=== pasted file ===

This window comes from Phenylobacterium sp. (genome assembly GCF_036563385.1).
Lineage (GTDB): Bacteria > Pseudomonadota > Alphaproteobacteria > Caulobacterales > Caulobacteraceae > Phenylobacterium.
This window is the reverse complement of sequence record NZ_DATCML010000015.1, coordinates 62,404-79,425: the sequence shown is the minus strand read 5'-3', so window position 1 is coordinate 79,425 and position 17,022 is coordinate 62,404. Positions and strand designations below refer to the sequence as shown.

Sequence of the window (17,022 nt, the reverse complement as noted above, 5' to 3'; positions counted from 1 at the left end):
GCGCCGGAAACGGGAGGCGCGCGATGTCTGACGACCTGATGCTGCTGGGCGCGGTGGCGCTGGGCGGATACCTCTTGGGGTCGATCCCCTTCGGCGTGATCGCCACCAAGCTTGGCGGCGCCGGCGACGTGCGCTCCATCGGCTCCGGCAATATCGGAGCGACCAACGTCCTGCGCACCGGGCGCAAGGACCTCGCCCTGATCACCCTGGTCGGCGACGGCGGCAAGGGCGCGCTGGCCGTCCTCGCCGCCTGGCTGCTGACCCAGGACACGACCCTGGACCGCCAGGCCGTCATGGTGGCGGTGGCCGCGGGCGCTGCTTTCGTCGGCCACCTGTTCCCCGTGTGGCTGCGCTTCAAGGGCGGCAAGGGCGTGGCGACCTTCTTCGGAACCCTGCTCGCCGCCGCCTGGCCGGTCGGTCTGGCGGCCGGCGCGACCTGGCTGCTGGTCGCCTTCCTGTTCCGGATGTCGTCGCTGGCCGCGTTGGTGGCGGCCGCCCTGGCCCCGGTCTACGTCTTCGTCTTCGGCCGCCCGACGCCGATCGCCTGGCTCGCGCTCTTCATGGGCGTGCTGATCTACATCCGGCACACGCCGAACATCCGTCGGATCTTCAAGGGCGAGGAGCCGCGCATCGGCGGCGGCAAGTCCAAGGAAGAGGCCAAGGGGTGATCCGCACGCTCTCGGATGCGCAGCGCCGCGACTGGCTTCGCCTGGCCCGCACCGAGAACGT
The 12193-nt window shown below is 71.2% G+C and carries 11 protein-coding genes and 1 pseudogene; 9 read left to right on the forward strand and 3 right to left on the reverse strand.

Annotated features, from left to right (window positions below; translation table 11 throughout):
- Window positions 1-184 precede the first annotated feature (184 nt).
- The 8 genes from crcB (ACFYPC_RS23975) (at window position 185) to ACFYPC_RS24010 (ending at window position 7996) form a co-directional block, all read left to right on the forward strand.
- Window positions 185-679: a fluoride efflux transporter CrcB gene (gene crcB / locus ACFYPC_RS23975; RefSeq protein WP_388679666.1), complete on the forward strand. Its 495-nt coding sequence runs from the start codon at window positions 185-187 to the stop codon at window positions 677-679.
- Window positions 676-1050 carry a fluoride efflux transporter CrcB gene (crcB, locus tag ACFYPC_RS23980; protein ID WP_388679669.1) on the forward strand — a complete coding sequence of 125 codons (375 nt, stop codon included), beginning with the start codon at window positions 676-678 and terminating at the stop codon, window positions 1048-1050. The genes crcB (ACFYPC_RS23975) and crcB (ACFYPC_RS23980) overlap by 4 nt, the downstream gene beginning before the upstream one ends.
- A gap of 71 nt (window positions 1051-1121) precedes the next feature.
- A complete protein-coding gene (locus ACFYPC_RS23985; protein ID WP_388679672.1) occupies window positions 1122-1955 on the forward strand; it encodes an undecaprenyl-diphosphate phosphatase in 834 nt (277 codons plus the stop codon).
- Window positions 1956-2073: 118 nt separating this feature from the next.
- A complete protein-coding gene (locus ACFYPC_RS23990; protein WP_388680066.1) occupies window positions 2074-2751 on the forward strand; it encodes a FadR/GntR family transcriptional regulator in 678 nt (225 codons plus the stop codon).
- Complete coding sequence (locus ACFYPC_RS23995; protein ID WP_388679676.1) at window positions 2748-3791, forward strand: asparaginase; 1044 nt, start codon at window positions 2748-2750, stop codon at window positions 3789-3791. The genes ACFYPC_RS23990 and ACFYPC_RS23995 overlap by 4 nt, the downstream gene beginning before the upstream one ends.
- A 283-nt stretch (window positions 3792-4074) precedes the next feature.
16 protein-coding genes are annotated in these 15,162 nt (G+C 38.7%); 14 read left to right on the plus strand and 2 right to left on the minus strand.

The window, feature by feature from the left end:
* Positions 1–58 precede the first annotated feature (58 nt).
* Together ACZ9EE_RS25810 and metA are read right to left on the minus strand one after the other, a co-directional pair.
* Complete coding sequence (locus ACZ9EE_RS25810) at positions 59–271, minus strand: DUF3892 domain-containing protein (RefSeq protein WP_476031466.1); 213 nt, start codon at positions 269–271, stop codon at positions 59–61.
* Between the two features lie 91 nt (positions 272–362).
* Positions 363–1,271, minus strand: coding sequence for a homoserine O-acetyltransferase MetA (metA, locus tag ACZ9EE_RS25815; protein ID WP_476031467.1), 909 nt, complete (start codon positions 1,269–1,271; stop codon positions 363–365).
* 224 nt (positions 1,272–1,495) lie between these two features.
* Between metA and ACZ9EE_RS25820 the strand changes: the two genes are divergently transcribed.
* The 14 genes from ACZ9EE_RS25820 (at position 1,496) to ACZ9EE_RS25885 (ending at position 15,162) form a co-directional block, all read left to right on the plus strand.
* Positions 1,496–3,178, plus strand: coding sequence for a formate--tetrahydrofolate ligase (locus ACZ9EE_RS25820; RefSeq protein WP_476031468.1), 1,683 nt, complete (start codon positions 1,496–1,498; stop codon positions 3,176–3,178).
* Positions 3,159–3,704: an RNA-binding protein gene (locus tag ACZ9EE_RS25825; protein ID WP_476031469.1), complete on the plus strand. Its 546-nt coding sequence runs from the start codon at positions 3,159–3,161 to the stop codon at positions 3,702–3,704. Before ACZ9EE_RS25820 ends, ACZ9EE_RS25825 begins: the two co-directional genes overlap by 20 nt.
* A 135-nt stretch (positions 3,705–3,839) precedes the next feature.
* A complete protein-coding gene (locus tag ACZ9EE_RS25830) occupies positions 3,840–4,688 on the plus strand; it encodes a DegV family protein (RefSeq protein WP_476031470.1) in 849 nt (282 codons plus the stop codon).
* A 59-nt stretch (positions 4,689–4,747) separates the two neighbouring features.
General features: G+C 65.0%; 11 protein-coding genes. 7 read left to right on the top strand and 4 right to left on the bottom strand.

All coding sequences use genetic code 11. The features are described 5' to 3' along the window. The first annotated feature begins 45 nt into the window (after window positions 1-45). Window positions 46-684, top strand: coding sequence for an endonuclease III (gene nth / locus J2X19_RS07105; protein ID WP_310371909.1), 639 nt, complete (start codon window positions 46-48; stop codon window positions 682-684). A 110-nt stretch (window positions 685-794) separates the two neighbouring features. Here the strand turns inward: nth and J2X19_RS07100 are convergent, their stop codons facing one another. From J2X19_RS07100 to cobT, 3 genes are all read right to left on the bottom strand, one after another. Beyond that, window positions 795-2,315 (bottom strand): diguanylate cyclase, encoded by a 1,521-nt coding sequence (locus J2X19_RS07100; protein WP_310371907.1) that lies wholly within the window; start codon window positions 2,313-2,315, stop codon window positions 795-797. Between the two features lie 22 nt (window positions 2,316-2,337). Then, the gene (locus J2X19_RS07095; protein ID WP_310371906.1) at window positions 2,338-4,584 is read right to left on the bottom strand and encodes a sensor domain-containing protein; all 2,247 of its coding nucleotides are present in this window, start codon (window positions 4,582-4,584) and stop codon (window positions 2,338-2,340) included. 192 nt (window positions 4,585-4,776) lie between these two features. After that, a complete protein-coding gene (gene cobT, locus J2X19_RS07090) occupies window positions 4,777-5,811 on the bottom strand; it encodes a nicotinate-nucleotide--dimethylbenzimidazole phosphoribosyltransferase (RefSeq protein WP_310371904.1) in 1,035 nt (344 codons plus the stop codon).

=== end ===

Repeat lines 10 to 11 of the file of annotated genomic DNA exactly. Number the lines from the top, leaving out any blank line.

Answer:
- Window positions 185-679: a fluoride efflux transporter CrcB gene (gene crcB / locus ACFYPC_RS23975; RefSeq protein WP_388679666.1), complete on the forward strand. Its 495-nt coding sequence runs from the start codon at window positions 185-187 to the stop codon at window positions 677-679.
- Window positions 676-1050 carry a fluoride efflux transporter CrcB gene (crcB, locus tag ACFYPC_RS23980; protein ID WP_388679669.1) on the forward strand — a complete coding sequence of 125 codons (375 nt, stop codon included), beginning with the start codon at window positions 676-678 and terminating at the stop codon, window positions 1048-1050. The genes crcB (ACFYPC_RS23975) and crcB (ACFYPC_RS23980) overlap by 4 nt, the downstream gene beginning before the upstream one ends.